There’s still just time to get a next day delivery order in ahead of Fathers’ Day in the UK this Sunday, and what could be better than a book? Regardless of what greeting card designers may believe, not all Dads are massive car enthusiasts, but a couple of titles that have come into the E&T office recently should please either the petrolhead who’s into the nuts and bolts of race car engineering or the sensible, environmentally conscious family man who likes the idea of running an electric vehicle but suffers from ‘range anxiety’.
First up is ‘Anatomy of the Works Minis: Rally, Racing and Rallycross Cars’ by Brian Moylan (Veloce, £19.99, ISBN 9781845848705), the inside story of how the giant-killing Minis of rallying, rallycross and racing fame were converted from standard Mini-Coopers in the BMC Competitions Department.
Moylan certainly knows his stuff. Having started working for MG in 1950 as a mechanic in the company’s service and repair shop, he was drafted into the racing department that was the centre for all competition work just five years later and during his time there worked on several rally winning Minis including the 1967 Monte Carlo Rally winner.
His book reveals the secrets behind the specification, build technique and development of cars that were particularly famous for their great adventures in the Monte Carlo rally, humbling many bigger and more powerful cars during the 1960s and 1970s. Fascinating, nostalgic stuff.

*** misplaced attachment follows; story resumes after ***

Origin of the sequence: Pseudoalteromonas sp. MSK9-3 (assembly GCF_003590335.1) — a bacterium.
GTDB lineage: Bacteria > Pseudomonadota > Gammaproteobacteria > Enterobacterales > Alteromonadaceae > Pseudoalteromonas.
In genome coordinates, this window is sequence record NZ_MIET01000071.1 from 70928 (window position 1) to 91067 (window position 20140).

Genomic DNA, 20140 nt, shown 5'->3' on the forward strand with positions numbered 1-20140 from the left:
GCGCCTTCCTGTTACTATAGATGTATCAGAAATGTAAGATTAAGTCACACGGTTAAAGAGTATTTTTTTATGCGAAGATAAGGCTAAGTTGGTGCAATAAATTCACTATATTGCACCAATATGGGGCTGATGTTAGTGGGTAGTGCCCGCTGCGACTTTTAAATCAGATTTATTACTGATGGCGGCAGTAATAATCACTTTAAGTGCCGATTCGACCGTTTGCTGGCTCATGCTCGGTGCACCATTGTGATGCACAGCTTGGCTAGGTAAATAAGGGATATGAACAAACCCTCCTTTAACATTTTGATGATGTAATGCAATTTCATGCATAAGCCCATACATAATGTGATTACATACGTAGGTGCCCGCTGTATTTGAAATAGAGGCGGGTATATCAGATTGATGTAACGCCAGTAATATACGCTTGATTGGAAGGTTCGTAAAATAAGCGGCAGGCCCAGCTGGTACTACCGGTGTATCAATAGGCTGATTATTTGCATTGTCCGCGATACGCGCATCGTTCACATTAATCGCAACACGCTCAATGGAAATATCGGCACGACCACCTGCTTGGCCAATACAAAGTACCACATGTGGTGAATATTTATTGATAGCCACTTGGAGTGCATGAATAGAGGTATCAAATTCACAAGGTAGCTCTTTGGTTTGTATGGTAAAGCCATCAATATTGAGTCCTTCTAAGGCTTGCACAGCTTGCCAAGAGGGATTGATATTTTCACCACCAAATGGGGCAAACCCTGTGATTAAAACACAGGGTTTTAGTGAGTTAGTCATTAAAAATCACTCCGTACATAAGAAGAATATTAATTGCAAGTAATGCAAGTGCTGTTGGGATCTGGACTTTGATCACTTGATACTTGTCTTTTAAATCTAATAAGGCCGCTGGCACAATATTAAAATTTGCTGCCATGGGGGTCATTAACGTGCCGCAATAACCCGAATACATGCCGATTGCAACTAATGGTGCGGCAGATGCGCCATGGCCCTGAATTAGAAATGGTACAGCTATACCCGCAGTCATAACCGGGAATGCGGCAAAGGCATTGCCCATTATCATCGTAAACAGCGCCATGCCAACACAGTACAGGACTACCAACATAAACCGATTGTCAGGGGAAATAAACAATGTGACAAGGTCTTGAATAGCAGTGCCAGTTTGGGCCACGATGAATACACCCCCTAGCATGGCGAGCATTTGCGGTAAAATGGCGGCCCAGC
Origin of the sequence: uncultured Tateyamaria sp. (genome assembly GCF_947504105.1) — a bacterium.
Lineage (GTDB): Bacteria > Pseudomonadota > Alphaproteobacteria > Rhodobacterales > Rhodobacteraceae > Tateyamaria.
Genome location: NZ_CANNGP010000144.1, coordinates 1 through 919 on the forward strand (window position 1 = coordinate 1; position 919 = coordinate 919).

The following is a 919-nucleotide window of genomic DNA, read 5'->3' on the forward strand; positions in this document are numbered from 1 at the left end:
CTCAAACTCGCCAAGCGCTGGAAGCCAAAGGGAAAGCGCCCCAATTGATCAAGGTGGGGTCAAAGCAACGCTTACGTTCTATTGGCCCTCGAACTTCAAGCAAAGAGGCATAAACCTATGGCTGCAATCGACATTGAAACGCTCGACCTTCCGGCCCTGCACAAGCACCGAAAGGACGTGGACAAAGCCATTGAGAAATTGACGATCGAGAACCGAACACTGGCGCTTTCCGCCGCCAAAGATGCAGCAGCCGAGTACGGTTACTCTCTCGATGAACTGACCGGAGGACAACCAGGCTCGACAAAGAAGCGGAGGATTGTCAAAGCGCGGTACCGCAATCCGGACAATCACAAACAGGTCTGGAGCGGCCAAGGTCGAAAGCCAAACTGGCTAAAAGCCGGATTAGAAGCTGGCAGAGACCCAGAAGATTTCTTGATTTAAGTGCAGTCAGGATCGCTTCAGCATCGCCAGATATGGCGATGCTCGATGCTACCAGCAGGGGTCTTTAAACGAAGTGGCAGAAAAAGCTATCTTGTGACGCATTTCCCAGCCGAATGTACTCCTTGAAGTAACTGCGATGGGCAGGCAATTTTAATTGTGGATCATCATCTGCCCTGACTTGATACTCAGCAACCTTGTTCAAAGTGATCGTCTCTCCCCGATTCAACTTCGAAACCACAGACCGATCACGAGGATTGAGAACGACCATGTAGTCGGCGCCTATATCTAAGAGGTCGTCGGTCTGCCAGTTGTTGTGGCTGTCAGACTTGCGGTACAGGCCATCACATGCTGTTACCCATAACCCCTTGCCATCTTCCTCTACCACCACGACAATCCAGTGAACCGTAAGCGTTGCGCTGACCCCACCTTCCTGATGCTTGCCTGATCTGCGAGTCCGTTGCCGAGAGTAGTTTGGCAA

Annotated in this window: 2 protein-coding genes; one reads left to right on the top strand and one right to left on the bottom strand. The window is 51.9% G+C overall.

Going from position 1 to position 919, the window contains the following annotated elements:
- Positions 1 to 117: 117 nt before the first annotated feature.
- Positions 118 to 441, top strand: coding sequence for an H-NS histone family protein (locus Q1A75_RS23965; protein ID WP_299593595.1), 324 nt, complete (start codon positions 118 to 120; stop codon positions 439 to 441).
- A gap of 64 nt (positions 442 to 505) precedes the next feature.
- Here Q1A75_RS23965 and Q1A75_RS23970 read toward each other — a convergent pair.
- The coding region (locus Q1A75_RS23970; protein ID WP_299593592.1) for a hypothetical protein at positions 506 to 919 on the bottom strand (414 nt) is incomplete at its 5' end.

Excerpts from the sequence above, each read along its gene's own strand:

In contrast, electric vehicle owners are the pioneers looking ahead to the future of motoring and even racing. What’s holding many who’ve considered an EV though, is the worry about what happens when your battery gets low with plenty of petrol stations in reach but no charging points.
AN Hurst comes to the rescue with ‘A Guide to UK and Ireland Electric Vehicle Charge Points’ (Joe Public, £5.99, ISBN 978-1519555755), a book that explores current infrastructure with a wealth of detail from the background history of charge points to different vehicle charge connectors and charge point types, together with a list of the main UK and Ireland charge point organisations.
Updated early this year, the guide weighs in at over 100 pages, and is based on over 18 months of research following Hurst’s purchase and use of an EV. It’s aimed at both EV drivers and those thinking of adopting , whetherfor personal or commercial use. The book concludes with a look at what future technologies might exists for both EV charging and alternative forms of low/zero carbon emission vehicles.
As a footnote, the latest and second edition of the IET’s Code of Practice for Electric Vehicle Charging Equipment Installation (ISBN 9781849198394) is usually £60 but available to IET members at £39.00. Updated to align with the current requirements of BS 7671, it’s not for the casual reader but includes detailed guidance on this subject and is an excellent primer for anyone planning to install or manage electric vehicle charging equipment rather than just drive an EV.